BHISHMA ON RAJADHARMA
INDRA AND MAMDHATA ON RAJADHARMA
Bhishma asserted that the laws (dharmas) regarding the four stages of life (asramas) and the ways of life (dharma) of yatis who had renounced their personal interests to be able to guide the rest of the society and those praised by the Vedas and by the social world (loka) of commonalty as the best were included inKshatradharma.
If the state laws were stable and constantly enforced, all the activities prescribed by the above social laws would prove useful and the beings (jivas) at the lower level of the society would live in comfort. Bhishma seems to hint that but for state laws, social laws would not by themselves be able to look after the needs of the economically weaker sections of the society.
The laws governing the four stages of life (asramas) had been legislated forever (sasvata dharma) but they were not noticed directly (pratyaksha) though they had many advantages. Attention was being focused on the laws governing the social classes (varnas) to the neglect of the laws of asramas, the editor felt.
The asrama laws were first drafted when the laws based on truth (satya) (which appeared to be too puritanical) were in force during the Vedic epoch. They had been pronounced through agamas which were annexure to the Vedas and dealt with different types of rites. The laws pertaining to the classes came into force only later. Other ideologues of the commonalty asserted their importance as the utterances of the virtuous persons (punya-jana) indicate. Some others were dedicated to the wider and universal social law of compassion though they were not aware of the truth (satya) behind the social law (dharma).
Bhishma pointed out that the social law (dharma) which benefited all the social worlds (lokas) and was open to all and had no deception in it and which every one was aware of, was protected by the Kshatriyas (state).
Bhishma reiterated that even as the dharma governing the householder stage of life of Brahmans included the ways of life of the other three stages of life (asramas) also, Rajadharma covered all the social worlds (lokas) and the activities of the virtuous.
He implied that Rajadharma took into account the needs of the integrated society. Not only the commonalty of the plains but also the urban patriciate and the industrial frontier society and the people of the social periphery and the mobile population known as punya-jana were brought under the state laws (Rajadharma).
Bhishma said that once many valiant rulers who wanted to improve the effectiveness of dandaniti, the policy science pertaining to the use of coercive power, and to compare the merits of Rajadharma with the dharmas of the asramas approached Rshi Narayana to know the correct evaluation. Narayana who was the head of an academy (bhagavan) was also the charismatic and benevolent leader (Isvara) of all the discrete individuals (sarvabhuta) of the social periphery. He was a noble (deva) who had jurisdiction over the larger commonalty (prabhu). He was the first of the nobles (adideva) who had inducted into the fold of the nobility,
Saddhyas, Vasus, Asvins, Rudras, Visvedevas, Siddhas and Maruts as Kshatriyas. Many had treated only the Adityas as having the traits needed for administrators and generals. Narayana admitted these cadres too to the class of nobles-cum-administrators. He assigned to them the duty of protection of the larger society.
Bhishma then acquainted Yudhishtira with an event involving the great warrior-king, Mamdhata, and his patron, an Indra. It was a period when the social world of commonalty was threatened by the plutocrats (danavas). Mamdhata wanted to meet Narayana who had the statuses of head of the larger commonalty (prabhu), of a noble (deva) and a charismatic leader of all peoples (sarvesvara). Bhagavan Vishnu appeared before him in the form of Indra.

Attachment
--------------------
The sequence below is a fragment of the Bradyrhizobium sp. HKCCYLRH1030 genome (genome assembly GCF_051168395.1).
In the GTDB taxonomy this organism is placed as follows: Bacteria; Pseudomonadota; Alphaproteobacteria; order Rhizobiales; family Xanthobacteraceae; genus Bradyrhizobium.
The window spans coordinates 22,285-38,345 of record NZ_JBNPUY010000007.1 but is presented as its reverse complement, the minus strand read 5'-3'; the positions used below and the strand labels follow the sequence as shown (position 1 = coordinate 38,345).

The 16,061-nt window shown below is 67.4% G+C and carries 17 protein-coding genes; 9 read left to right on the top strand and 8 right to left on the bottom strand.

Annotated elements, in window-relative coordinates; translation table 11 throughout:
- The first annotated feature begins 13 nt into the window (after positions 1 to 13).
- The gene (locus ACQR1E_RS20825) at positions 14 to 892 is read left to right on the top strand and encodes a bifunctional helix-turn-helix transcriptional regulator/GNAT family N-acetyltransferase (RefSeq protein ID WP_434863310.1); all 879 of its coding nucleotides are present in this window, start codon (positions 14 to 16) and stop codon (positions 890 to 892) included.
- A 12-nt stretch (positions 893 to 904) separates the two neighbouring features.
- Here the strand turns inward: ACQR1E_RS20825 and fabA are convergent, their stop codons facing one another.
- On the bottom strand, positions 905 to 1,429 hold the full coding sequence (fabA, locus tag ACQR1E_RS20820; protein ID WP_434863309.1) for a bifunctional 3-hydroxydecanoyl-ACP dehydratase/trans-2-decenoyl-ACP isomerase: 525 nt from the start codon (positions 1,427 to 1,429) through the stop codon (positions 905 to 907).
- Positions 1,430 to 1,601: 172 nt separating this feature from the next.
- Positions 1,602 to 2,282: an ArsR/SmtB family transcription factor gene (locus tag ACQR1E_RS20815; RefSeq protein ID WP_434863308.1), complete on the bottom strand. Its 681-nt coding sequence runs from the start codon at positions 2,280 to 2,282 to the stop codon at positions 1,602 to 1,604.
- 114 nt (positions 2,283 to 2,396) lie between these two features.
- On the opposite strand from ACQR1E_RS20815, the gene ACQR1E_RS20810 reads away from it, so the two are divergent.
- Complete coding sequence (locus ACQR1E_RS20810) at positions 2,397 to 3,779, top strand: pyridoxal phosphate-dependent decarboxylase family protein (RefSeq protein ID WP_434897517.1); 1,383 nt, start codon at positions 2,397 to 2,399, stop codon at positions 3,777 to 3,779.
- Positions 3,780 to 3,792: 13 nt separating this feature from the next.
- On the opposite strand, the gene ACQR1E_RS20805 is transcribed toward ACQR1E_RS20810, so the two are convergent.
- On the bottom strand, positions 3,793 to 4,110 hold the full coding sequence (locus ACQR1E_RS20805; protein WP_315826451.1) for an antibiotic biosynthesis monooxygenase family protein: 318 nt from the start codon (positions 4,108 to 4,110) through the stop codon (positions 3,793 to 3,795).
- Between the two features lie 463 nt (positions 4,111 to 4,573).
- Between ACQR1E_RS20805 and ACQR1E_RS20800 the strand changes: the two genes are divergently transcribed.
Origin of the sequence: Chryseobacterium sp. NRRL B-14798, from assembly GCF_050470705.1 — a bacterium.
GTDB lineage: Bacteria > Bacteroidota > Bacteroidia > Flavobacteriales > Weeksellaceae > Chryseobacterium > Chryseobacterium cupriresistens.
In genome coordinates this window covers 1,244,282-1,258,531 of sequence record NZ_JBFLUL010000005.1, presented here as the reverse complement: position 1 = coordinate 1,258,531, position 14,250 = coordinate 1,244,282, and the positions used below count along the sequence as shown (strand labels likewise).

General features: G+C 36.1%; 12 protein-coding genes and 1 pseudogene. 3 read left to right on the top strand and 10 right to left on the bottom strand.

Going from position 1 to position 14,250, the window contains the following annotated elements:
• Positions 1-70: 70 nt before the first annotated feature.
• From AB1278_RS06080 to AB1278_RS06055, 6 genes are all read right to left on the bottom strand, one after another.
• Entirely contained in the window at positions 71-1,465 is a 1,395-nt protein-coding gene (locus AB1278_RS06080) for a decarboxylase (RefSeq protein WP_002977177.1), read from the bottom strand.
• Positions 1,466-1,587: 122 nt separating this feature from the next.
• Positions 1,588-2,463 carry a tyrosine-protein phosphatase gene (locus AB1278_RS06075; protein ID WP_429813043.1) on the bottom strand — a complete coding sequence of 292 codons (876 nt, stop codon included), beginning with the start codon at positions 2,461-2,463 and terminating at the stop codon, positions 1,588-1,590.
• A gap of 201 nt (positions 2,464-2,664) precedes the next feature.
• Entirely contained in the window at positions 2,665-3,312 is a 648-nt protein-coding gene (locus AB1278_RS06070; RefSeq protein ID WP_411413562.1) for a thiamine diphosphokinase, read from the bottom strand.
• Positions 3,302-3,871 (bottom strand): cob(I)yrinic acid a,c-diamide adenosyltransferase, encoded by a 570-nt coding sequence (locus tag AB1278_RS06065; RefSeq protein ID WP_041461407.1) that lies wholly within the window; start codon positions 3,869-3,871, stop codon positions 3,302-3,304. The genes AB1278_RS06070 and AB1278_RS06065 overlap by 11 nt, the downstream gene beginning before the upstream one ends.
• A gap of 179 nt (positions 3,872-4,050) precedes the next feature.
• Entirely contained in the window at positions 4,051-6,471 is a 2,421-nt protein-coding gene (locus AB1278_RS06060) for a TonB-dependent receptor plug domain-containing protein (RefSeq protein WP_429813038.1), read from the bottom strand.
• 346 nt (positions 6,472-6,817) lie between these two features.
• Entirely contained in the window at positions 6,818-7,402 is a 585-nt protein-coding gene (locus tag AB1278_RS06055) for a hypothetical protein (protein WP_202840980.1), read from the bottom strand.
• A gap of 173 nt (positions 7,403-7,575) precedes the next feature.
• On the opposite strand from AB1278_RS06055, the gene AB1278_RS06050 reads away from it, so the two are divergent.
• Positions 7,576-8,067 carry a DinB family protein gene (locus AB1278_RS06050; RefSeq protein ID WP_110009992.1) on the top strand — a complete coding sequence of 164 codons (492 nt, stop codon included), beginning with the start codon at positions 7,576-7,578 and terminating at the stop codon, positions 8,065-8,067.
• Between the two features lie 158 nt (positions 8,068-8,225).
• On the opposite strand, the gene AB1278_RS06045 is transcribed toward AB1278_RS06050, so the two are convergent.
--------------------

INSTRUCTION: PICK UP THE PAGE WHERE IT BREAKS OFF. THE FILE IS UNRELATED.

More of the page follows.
It is likely that the later editors of this epic were not sure whether the famous general, Vishnuchakra, a Talajangha, was Vishnu or an Indra. This chieftain and head of the Indra school of thought told Mamdhata and other kings that he himself did not have access to Bhagavan Narayana who had great intellectual power (mantrasakti) and influence over the larger comprehensive society.
He claimed that even Brahma (the head of the constitution bench) did not have access to Narayana. [In later centuries Vishnu has been identified with Narayana and Varaha, Narasimha, Vamana, Parasurama, Rama, Balarama and Krshna were treated as incarnations of Vishnu. Brahma, Vishnu and Siva have been treated as the Trinity, the three gods looking after creation, protection and destruction of the worlds.]
Mamdhata, as Indra recognized, had as a parthiva, authority over the commoners and was committed to the laws based on truth (satya) and also followed the social laws (dharma) and was a ruler who had restrained the organs (indriyas) of his state. The nobles (devas) too had faith in him. After having followed Kshatriya dharma and secured control over the social world of commoners and becoming famous, he wanted to retire to the forest. He wanted to know what according to Narayana the best dharma was.
Indra said that Kshatra dharma was first outlined by Adideva. All other dharmas came into existence later as its residues (seshabhuta). A king who had no army though following the path of dharma with respect to others would not be able to keep them in the appropriate path, Indra said emphasizing the need for an army.
Sesha or Ananta was deemed to be an ideal entrepreneur who functioned as a discrete individual rather than as a member of a clan or an organized community. He was assigned to the cadre of nagas, technocrats. Sesha created several ways of life which marked departure towards new desirable goals.
Of these Kshatra dharma had a special place. It included all dharmas and hence it was deemed to be the best, Indra explained. He clarified that in the past Vishnu by resorting to Kshatra dharma performed feats in which the enemies were all destroyed and the nobles and sages were protected.